Variable Renewable Energy

The electricity industry is facing the biggest challenges seen in over a century with the development of a decarbonised electric power system and the transition to a ‘smart grid’ using variable renewable energy (VRE) sources such as wind and solar. Issues with reliability are also a concern when switching VRE on and off. As has happened recently in the UK with power cuts and blackouts during high demand.

The extent to which the VRE can be successfully deployed hangs on the future availability and cost of energy storage technologies.

Driving this evolution is the potential economic value that energy storage could bring to the industry. The amount of energy produced from VREs fluctuates daily and without the ability of firming the production in a cost effective way, the industry would not be able to compete with fossil fuels.

Energy storage options

Although the concept of storing energy is not new, batteries have been used to do this since the early 1800s and the way they are being used as storage devices has evolved greatly. They are starting to be used for storing energy from on-peak renewable sources, ready to be released when it is more needed in central, de-central and off-grid situations.

Lead acid batteries were among the first battery technologies to be used for storing energy. However, they are not able to provide high enough levels of energy density, a long enough cycle or working life to be used for grid storage.

With the rise in electric vehicles (EV) lithium-ion (Li-ion) battery prices have dropped significantly, 85% in the past decade and it is expected to continue to become more easily affordable in the future. Li-ion batteries provide a high energy density, increased numbers of maximum lifecycles and longer working life than their VRLA counterparts.

Moreover, because they can be easily sited, lithium-ion batteries are more likely to be used to solve curtailment issues, particularly behind the meter and on off grid sites.

5 Main Benefits of Energy Storage

There are more than 150,000 megawatts of storage system currently installed worldwide. With new technologies becoming available, this is set to increase rapidly.

  1. Maximise time of use rates – Batteries can store energy from low price periods like overnight when electricity is cheap and discharge it during high value periods at higher electricity rates. For example, peak demand periods shift to the evening when the sun is not shining or on days when the wind is not blowing.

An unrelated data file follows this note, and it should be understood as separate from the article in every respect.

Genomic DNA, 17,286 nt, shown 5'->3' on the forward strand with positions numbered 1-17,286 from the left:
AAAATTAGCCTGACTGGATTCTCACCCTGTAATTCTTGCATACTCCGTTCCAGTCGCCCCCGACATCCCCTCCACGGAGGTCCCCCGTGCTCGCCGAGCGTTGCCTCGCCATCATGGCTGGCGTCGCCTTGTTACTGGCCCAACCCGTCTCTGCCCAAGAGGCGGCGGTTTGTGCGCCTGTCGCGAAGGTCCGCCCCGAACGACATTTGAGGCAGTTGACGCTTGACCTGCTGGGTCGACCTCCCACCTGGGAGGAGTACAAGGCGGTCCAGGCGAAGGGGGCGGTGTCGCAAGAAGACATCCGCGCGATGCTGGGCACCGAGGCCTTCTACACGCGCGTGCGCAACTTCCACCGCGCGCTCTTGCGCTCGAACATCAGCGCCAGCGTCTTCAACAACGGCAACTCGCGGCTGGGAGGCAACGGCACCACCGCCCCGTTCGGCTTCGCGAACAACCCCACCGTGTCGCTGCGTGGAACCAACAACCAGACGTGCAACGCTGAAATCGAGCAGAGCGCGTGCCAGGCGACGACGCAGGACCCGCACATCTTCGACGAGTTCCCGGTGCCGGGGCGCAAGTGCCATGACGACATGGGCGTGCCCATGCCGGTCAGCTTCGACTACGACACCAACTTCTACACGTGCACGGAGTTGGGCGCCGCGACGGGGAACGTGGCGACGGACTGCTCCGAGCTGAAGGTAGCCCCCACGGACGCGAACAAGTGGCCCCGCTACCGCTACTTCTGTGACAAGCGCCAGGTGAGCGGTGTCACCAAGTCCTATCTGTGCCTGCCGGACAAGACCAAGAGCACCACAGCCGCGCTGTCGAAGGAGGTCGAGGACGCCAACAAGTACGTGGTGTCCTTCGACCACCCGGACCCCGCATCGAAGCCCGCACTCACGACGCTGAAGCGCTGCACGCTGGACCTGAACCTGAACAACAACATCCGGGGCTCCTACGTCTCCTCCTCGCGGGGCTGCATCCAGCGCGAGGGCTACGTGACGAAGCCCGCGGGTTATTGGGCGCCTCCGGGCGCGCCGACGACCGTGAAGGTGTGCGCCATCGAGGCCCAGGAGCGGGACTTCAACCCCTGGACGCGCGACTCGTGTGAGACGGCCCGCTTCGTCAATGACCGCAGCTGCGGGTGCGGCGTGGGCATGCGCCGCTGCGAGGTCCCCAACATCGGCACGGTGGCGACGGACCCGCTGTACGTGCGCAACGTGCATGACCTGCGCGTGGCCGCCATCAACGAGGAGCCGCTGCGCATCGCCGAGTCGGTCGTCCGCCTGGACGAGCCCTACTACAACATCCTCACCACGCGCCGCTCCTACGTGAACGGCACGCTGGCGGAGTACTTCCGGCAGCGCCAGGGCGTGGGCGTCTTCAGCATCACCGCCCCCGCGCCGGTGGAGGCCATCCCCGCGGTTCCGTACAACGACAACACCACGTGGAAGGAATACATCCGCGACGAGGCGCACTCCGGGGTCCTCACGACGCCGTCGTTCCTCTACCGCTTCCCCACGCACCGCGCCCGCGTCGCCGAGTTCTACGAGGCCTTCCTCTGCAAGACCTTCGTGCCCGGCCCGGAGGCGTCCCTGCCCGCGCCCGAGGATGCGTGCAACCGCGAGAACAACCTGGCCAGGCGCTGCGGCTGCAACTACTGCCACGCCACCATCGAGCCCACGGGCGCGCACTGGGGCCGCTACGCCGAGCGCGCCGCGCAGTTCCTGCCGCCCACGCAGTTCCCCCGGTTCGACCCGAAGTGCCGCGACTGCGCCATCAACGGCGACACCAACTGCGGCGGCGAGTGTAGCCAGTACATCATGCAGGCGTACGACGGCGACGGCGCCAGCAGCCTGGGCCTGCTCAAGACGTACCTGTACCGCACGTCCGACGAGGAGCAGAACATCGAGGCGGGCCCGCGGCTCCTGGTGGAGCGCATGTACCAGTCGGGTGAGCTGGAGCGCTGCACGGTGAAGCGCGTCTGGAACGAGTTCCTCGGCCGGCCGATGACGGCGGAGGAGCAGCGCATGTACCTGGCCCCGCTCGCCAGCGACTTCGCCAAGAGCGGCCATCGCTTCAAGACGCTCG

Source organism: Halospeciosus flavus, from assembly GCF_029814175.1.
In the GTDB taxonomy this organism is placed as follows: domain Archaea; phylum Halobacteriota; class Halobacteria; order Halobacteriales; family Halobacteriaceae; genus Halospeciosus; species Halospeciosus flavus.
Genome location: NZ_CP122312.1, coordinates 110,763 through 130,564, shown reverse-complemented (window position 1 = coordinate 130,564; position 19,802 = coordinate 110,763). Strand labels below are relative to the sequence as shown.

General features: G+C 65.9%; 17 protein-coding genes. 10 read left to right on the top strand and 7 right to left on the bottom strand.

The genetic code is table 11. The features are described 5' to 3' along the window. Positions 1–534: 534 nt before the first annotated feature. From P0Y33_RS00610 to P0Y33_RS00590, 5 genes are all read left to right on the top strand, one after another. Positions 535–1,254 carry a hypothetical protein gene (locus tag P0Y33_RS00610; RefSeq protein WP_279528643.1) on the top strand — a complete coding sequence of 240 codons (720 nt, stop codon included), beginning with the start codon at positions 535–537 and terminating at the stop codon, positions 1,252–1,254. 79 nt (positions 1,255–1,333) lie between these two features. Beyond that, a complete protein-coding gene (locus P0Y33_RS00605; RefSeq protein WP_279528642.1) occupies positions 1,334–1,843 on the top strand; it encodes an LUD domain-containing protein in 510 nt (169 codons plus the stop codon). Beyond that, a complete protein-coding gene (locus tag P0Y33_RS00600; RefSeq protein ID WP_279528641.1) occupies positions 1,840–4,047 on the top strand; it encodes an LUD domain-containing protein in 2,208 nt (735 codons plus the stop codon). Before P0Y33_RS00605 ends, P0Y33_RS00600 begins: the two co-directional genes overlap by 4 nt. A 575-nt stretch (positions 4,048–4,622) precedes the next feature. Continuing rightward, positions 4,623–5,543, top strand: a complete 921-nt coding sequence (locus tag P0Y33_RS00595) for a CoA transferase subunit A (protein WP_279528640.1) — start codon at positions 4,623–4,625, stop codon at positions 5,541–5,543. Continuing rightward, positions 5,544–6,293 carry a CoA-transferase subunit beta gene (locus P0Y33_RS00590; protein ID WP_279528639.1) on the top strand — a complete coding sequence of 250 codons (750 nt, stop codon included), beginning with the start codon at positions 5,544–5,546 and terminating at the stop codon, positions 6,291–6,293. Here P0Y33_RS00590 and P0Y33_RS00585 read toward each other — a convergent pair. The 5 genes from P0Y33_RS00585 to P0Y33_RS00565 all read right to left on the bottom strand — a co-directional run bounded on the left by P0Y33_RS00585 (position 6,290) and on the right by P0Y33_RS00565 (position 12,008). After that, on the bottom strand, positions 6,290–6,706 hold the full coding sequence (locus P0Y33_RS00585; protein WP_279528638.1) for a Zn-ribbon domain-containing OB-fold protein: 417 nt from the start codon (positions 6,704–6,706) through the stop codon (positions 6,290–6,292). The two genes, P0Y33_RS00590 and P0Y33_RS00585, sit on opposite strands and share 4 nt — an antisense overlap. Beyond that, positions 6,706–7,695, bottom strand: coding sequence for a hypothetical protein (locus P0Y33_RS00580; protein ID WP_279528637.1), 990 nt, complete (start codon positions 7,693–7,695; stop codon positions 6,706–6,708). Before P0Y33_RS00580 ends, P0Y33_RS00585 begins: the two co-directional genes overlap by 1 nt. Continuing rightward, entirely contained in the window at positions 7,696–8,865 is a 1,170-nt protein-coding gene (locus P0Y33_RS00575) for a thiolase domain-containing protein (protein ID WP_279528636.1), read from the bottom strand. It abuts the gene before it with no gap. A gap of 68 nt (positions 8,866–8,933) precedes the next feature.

2. Improve reliability and resilience – Just as a company invests in back power on an individual basis, for specific devices or critical systems, the same concept applies for scaling up to an energy storage system at mains grid level. Batteries can be charged during low demand and discharged during high demand to help balance the voltage and frequency. Hence this reducing the risk of unplanned disconnection of VRE’s. Power outages can be costly for operators and so having measures in place to ensure reliability is key to business continuity.
  3. Integrate Diverse Resources – Energy storage systems not only smooth out the delivery of variable resources, but can also support the efficient delivery of electricity for inflexible baseload resources. When demand shifts and baseload resources cannot react quickly enough an energy storage system can inject or extract electricity to match.
  4. Environmental benefits – With the UK’s target to bring all greenhouse gas emissions to net-zero by 2050, government initiatives are in place to encourage businesses and consumers to switch to renewables. Energy storage sits at the heart of increasing the spread of renewable energy, it accelerates the broader adoption of renewable energy by improving the overall efficiency of the power grid. On a more local level, an energy storage system has no emissions, so it can be placed anywhere within a facility with no immediate impacts on the environment.
  5. Participation in demand response programmes – Energy storage makes participation in demand response programmes a more viable option. Unlike the traditional demand response, this emerging technology will allow customers to shift from an even-based demand response where utility requests the shedding of load, towards programmed utility price signals, a 24/7 demand response where consumers see incentives for controlling load at all times.

Demand response will also help the grid to maintain stability during periods of high supply and low demand giving financial incentives for grid operators too.

How this links to uninterruptible power supplies (UPS)

“As lithium-ion technology becomes more commonplace among UPS specialists, a UPS’s usage as an energy storage system will increase. Existing UPS topology can be modified effectively to grid tie and charge and discharge without the need for separate inverter and charger systems. UPS inherently have advanced battery management that can be used to ensure balanced charging and safety cut-outs in the event of thermal runaway.” – Graeme Tucker, Director at Power Control

As with typical energy storage systems, the modified UPS is connected to the grid and the batteries are charged during low electricity price periods and discharges power back on to the grid when necessary. This may be to smooth out the delivery of variable or intermittent resources (renewables) or to support the efficient delivery of electricity for inflexible, baseload resources, injecting electricity as and when required.

The amount of power that can be stored/pushed back on to the grid is dependent on several variables. One of which is the number of batteries used. It is possible to configure the bespoke energy storage system with a large UPS system and a small number of battery strings or a small UPS system and a large number of battery strings. The variations affect power availability and runtimes.